Police Made Critical Errors Early In Trayvon Martin Case
PLUS: Prosecutor Won’t Use Grand Jury
The special prosecutor investigating the killing of Trayvon Martin has decided not to convene a grand jury in the case.
Now, the decision to file charges against George Zimmerman, 28, who told police he shot Martin, 17, in self-defense during an altercation in late February, will be totally in the hands of State Attorney Angela B. Corey.
The former state prosecutor on the case, Norman Wolfinger, announced in mid-March that a grand jury would be called to help determine whether Zimmerman would face any charges in Martin’s death. But as public pressure mounted about the case, Wolfinger recused himself from the case, saying that he was stepping away “in the interest of the public safety of the citizens of Seminole County and to avoid even the appearance of a conflict of interest.”
Gov. Rick Scott appointed Corey, a prosecutor in the Jacksonville area, to replace Wolfinger on the investigation.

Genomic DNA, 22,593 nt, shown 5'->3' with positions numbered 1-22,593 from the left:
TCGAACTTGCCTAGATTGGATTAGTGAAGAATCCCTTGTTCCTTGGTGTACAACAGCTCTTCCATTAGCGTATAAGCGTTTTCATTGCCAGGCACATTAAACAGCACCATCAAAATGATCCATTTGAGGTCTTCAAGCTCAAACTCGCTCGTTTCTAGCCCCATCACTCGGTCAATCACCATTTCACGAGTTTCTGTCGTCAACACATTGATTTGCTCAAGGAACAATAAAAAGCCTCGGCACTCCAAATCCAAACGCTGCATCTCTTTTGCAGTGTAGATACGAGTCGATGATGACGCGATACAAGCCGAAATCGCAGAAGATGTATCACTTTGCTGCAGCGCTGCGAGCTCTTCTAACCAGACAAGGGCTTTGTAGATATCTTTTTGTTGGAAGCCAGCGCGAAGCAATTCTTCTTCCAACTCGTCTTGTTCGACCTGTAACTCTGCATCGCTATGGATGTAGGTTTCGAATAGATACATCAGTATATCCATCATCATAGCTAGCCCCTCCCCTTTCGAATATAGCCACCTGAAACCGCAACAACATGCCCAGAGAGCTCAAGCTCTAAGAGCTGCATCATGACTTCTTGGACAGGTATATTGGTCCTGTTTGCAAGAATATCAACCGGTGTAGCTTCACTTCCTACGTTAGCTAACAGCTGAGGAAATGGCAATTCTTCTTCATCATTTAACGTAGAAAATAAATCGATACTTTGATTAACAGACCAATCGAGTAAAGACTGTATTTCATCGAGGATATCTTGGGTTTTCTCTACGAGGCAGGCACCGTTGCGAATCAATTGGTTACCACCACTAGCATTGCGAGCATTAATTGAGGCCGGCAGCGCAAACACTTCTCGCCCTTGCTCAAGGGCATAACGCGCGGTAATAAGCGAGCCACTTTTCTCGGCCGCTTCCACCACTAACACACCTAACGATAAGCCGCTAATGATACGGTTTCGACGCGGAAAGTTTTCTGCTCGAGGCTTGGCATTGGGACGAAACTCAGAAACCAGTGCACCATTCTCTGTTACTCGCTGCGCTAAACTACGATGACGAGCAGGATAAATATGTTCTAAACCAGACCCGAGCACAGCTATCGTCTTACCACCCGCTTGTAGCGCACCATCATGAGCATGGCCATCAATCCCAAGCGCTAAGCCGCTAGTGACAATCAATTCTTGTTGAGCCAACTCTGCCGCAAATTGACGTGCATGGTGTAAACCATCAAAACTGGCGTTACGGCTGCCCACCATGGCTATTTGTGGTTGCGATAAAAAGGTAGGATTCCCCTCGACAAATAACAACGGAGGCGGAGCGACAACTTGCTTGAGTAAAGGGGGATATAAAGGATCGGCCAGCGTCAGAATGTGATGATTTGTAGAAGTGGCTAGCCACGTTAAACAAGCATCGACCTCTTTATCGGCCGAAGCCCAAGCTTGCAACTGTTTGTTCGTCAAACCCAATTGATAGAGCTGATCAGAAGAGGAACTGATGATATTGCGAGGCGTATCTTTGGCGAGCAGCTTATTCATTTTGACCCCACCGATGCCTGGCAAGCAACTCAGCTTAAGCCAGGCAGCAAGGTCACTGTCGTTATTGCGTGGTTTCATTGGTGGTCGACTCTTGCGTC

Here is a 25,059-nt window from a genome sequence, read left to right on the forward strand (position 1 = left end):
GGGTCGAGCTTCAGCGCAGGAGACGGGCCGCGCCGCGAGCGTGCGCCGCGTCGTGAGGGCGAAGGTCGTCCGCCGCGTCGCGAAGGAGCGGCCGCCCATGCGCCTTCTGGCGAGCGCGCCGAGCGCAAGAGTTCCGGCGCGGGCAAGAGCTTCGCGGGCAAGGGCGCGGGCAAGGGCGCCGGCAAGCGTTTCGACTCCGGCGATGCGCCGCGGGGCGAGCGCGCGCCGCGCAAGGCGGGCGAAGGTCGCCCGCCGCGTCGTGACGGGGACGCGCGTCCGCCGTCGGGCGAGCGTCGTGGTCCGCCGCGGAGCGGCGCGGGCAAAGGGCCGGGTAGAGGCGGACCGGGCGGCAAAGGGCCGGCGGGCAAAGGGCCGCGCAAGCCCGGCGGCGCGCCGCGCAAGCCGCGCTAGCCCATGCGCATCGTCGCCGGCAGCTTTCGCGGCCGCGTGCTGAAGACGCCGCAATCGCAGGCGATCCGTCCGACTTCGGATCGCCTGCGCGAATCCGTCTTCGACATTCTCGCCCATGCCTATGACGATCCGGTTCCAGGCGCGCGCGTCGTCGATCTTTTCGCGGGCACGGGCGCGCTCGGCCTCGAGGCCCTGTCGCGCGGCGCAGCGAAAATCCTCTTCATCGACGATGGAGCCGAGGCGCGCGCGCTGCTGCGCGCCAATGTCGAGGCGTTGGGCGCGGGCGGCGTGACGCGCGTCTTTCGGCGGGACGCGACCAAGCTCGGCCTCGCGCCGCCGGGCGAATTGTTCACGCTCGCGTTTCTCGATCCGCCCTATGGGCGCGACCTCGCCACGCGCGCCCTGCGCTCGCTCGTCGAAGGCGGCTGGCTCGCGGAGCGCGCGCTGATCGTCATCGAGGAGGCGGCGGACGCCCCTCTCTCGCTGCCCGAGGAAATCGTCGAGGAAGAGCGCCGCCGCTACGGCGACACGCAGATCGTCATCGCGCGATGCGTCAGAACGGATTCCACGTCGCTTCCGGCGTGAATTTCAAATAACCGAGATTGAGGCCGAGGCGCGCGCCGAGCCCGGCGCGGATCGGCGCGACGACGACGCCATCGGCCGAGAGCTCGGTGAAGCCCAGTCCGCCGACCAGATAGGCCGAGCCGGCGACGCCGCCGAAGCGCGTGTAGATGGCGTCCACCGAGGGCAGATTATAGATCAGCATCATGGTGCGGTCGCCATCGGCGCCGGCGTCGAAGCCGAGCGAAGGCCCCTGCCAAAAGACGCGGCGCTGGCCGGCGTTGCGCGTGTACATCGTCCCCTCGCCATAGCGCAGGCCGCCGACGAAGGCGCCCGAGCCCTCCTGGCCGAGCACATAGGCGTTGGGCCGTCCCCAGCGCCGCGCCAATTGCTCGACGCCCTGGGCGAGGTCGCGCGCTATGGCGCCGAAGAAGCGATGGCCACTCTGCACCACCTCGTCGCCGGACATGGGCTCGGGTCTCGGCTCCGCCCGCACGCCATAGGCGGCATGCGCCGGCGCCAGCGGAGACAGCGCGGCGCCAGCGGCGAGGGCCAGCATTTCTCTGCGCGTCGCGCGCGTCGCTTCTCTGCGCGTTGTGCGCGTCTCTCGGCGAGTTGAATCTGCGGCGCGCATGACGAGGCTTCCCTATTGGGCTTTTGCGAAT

“The decision should not be considered a factor in the final determination of the case,” State Attorney Corey’s office said in a statement, according to CNN. The grand jury had been scheduled to convene on Tuesday. “At this time, the investigation continues and there will be no further comment from this office.”
Natalie Jackson, an attorney for Martin’s family, called the move is a hopeful sign that Zimmerman could soon be charged.
“I think it signals that an arrest could be forthcoming,” said Jackson. “I don’t have any indication; that is just my opinion, but there is enough evidence in this case for an arrest, and a jury should be the one to decide his fate.”
Source: Huffington post